Warby Parker’s app is cleverly using the iPhone X’s face mapping to recommend glasses

The Verge:

The glasses company is cleverly using the iPhone’s camera to take maps of people’s faces, and use that data to recommend styles of glasses that will best fit your face. It’s a step beyond the digital try on system the company has previously offered, where it would try to place a virtual pair of glasses on a picture to let you see how it looks.

Sadly, I’m in the market for glasses but dread going in to a store to try them on. This might resolve that pain point for me.

  • SV650

    Shawn, choose someone with good taste to accompany you to the frames vendor. Makes it a lot less painful, or at least it does for me.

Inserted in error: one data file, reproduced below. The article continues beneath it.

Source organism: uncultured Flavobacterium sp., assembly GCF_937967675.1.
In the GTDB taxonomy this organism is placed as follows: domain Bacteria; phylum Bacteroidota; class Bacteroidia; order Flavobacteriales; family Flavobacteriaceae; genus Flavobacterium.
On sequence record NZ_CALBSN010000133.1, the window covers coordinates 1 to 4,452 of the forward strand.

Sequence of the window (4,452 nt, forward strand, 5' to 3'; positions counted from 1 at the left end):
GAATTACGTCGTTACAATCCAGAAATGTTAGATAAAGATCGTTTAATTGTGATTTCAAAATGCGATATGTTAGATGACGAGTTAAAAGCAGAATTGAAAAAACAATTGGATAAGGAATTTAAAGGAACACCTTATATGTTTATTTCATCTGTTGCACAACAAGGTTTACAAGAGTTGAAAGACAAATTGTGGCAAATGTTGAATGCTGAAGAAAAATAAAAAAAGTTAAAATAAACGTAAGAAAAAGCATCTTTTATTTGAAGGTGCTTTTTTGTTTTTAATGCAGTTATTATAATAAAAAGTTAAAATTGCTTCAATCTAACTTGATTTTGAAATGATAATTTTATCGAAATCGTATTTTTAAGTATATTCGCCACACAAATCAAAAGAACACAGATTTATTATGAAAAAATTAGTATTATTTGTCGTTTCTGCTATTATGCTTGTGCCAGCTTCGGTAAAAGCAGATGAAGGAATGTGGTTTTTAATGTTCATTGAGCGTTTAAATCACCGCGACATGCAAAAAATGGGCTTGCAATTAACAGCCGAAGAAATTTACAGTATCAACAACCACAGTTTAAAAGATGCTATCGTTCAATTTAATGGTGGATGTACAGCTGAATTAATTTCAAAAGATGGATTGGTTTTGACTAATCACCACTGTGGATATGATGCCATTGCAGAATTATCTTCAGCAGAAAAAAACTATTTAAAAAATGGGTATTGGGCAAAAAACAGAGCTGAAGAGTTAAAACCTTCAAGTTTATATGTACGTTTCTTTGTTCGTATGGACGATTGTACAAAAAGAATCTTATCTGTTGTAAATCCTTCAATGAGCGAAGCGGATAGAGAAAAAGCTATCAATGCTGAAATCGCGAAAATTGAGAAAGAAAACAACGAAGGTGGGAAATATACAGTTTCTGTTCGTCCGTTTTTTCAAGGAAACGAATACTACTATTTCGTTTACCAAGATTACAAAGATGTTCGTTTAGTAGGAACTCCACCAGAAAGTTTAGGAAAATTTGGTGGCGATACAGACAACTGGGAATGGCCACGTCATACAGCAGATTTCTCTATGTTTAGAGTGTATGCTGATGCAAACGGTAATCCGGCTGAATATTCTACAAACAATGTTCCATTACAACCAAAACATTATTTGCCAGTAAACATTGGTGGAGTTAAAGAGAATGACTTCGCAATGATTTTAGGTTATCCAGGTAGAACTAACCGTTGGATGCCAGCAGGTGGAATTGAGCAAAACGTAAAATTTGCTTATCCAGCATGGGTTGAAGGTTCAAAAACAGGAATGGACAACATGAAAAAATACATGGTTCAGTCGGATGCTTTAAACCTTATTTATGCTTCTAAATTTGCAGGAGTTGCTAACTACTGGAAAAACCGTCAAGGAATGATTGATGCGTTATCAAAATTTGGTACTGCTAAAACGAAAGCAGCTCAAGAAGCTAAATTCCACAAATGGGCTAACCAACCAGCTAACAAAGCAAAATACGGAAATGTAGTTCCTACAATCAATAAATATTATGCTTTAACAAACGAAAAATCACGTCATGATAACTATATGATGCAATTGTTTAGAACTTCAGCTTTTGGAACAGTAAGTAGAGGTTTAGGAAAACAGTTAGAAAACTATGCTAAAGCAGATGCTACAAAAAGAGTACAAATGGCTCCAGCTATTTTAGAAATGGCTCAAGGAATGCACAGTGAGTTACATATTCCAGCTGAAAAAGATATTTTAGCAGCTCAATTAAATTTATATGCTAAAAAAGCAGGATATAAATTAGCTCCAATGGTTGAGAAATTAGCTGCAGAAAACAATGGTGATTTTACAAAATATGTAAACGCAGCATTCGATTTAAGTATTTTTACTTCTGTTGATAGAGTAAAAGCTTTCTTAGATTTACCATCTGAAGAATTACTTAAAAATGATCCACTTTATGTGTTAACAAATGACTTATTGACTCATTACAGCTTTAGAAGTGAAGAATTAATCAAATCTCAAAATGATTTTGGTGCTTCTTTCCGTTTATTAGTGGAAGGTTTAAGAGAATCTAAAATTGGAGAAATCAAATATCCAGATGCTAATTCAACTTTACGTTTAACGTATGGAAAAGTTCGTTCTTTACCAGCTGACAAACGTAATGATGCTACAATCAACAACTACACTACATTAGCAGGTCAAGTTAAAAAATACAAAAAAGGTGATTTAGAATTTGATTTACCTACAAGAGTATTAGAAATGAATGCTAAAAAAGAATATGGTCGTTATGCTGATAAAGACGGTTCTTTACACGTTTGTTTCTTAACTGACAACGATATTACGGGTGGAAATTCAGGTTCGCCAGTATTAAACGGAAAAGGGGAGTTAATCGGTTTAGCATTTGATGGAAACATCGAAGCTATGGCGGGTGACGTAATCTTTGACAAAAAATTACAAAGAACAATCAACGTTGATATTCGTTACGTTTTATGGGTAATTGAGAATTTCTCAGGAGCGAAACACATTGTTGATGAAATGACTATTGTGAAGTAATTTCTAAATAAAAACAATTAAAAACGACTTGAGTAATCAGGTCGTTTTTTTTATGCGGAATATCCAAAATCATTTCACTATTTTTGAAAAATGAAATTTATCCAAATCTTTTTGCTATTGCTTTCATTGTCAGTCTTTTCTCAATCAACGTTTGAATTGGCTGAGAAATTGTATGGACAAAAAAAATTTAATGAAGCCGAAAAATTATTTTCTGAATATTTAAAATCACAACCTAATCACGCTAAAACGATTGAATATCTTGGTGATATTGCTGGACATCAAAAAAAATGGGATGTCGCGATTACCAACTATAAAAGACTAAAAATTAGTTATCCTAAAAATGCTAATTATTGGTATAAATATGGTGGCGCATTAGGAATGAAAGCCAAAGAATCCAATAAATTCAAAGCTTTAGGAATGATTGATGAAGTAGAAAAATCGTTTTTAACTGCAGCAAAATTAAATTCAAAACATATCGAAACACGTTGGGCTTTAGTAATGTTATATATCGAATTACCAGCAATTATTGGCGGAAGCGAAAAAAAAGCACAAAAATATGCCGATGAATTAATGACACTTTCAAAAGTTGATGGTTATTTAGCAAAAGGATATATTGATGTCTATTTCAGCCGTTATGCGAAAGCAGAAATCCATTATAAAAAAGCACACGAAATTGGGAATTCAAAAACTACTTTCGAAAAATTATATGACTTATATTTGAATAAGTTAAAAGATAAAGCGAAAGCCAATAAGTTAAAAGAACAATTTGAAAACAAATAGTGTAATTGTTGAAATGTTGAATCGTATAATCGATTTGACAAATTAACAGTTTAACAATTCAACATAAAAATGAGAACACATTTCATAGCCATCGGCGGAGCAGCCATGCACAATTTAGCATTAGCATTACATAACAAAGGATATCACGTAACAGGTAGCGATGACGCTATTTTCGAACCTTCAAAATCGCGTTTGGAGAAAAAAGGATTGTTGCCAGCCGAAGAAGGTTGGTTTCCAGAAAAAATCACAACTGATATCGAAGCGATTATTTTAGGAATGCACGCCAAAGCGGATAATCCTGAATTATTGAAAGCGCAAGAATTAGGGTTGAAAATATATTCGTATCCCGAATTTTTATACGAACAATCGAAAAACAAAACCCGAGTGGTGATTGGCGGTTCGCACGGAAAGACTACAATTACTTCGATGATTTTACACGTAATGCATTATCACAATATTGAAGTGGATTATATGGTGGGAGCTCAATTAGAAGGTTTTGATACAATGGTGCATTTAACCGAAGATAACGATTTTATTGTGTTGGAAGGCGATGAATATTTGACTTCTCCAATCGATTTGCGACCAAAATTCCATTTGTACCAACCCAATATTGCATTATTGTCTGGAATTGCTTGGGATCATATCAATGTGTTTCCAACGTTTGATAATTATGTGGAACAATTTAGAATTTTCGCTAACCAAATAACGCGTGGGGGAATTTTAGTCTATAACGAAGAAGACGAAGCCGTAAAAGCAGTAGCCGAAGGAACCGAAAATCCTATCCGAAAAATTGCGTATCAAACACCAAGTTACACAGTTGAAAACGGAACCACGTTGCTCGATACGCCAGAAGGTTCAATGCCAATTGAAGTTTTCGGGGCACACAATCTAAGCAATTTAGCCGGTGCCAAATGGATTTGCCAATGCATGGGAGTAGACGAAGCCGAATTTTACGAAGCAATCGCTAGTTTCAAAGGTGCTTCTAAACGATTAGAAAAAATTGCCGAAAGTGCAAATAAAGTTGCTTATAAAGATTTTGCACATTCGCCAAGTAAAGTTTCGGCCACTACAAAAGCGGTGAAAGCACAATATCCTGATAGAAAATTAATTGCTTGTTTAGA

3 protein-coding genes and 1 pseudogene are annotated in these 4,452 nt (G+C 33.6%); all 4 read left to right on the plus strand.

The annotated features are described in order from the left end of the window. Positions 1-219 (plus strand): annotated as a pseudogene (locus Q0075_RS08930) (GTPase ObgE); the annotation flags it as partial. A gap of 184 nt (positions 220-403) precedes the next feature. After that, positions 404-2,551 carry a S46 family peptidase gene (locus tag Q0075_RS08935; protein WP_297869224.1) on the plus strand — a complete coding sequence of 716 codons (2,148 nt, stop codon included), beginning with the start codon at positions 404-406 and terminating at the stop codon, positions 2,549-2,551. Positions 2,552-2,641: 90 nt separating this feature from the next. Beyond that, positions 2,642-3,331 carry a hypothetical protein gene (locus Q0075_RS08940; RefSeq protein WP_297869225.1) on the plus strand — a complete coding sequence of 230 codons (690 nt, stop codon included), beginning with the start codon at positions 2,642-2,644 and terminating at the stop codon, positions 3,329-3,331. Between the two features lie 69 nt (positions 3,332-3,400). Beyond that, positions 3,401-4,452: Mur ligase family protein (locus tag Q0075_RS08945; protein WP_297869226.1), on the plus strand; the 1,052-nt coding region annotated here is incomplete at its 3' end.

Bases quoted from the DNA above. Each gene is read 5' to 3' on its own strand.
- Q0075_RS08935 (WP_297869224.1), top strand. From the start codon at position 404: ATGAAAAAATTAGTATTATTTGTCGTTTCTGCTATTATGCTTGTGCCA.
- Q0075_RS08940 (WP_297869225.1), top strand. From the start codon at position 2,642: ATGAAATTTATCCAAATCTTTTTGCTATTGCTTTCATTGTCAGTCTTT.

• Mo

      This. Pain aside, I very much need the immediate feedback from someone I trust, lest I make a terrible, terrible decision.

  • Doesn’t work for me on my iPhone X 😕

  • lkalliance

    In light of the recent hand-wringing over third party developers gaining access to the True Depth camera, this is a perfect example. I can see someone asking, “Wait, why does Warby Parker have access to your face? Isn’t it kept secret?” The answer is, as we know, that the Face ID data is secret, but that there are APIs that allow Warby Parker and others to use the True Depth sensors.

    So now come the followup questions, the asking of which I think is a good idea: if privacy advocates are concerned about third parties getting face data, and if Warby Parker is in fact getting face data…how good is that face data? Good enough to suggest glasses…good enough to degrade privacy?

    I expect the answer to be, “no, it’s not good enough,” but this would be an excellent example to use to illustrate it!